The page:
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Tulsa Transit Studies Bus Access For Homeless

Tulsa Transit Authority says they are trying to improve access to public transportation for the homeless.

Staff at Tulsa Transit studied how the bus is working for the homeless by assessing routes from places like shelters and encampments to medical facilities.

Assistant Director for Service Development Chase Phillips said knowing the time spent on a ride was critical to understanding problems. 

"The big finding that we got out of this is most of these trips to connect these destinations across the project area can be done in actually half an hour. That includes walking to the stop, all the time on the bus, as well as the layover time," said Phillips.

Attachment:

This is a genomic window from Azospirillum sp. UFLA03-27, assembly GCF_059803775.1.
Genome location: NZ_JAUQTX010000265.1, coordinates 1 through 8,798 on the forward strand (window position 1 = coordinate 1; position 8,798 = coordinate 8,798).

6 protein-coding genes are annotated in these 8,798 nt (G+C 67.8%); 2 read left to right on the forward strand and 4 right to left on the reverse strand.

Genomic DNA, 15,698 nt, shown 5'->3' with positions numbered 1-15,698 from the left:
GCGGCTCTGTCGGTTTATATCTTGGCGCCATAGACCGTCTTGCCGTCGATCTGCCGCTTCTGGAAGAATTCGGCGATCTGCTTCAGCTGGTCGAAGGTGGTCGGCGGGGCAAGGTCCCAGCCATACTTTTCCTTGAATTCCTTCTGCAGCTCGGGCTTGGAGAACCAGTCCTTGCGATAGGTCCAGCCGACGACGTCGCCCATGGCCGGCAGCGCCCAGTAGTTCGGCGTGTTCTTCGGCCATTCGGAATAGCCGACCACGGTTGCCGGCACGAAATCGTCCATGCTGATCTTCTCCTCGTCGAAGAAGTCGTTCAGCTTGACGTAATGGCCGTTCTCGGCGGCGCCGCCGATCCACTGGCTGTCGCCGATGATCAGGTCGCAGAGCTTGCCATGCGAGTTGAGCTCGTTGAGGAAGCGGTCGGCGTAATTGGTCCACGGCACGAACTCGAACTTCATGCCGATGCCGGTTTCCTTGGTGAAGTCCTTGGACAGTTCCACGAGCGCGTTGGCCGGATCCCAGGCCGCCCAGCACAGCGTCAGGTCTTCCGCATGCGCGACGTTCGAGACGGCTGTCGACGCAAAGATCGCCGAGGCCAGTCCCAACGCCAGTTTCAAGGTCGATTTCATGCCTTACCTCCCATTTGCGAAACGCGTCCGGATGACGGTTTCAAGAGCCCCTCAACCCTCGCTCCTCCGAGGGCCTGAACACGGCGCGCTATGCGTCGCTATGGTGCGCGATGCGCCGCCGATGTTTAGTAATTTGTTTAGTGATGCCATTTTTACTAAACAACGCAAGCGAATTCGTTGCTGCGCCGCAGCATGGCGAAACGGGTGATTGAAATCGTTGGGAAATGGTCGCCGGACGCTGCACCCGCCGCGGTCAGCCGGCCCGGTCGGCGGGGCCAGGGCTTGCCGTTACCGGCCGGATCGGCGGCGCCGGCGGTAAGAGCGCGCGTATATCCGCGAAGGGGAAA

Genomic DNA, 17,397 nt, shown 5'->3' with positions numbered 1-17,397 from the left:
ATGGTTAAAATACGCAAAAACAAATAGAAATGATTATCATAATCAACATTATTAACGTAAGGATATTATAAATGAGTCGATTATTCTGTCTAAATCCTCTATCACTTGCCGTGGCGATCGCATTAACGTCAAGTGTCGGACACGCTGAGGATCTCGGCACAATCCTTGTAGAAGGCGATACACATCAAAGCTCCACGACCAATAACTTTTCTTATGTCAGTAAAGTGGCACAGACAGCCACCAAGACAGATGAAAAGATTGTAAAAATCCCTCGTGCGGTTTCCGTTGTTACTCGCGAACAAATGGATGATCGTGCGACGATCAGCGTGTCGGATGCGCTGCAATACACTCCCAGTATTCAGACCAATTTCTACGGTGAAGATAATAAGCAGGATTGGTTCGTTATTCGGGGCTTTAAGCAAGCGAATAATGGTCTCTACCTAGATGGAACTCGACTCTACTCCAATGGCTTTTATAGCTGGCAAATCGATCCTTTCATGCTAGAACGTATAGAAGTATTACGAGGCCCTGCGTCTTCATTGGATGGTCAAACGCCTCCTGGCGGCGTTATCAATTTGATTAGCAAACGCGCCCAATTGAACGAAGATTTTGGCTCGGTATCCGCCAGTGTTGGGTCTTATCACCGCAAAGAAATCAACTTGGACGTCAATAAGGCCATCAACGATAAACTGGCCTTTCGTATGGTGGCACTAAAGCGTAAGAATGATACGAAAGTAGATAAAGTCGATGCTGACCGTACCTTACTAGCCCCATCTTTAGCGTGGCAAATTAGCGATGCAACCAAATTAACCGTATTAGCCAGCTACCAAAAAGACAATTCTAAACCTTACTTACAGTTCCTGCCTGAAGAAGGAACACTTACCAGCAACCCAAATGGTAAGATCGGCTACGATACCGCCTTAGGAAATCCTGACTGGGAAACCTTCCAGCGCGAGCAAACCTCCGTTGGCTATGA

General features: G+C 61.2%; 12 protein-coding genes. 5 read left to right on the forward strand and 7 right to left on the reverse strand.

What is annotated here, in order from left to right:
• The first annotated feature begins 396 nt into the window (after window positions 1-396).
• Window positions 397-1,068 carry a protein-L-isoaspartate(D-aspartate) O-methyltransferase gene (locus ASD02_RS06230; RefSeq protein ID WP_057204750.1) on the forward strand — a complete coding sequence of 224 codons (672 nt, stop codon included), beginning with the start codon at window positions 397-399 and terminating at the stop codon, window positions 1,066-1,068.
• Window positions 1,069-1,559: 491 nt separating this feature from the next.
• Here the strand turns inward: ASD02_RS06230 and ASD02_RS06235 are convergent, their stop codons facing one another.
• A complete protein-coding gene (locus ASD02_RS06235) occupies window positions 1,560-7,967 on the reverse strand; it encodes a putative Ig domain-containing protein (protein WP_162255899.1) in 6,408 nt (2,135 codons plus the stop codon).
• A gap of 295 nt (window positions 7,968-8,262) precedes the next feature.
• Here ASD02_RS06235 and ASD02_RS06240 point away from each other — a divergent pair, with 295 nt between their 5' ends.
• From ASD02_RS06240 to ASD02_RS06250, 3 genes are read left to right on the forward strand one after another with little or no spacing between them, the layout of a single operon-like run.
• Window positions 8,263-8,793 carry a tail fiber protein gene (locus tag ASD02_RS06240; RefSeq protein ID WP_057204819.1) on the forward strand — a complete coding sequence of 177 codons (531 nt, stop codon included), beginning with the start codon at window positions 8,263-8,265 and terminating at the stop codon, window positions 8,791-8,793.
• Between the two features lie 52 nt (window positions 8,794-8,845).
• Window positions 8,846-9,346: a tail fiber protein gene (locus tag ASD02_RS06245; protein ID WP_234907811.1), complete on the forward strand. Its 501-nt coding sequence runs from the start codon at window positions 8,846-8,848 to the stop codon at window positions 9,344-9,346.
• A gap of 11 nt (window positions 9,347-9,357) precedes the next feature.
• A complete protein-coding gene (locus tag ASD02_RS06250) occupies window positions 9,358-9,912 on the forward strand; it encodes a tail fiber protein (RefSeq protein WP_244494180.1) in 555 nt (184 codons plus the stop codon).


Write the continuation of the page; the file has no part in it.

That timing assumes perfect understanding of the system by riders, though, which is not the case. Phillips made a number of recommendations for the project to the Transit Authority Board last week, including a “Train the Trainer” program that will improve understanding of the bus route system.


"A lot of field staff on the ground engaging...they don't actually know how to use the system correctly, either. So we want to make sure all field staff in the city who are helping people are prepared and trained," said Phillips. 


Other items discussed include a 50% subsidy for a service-agency managed program. The cost estimate for that is between $40,000 and $50,000. Another initiative would include signs at bus stops and would cost $8,000 the first year, $4,000 in subsequent years.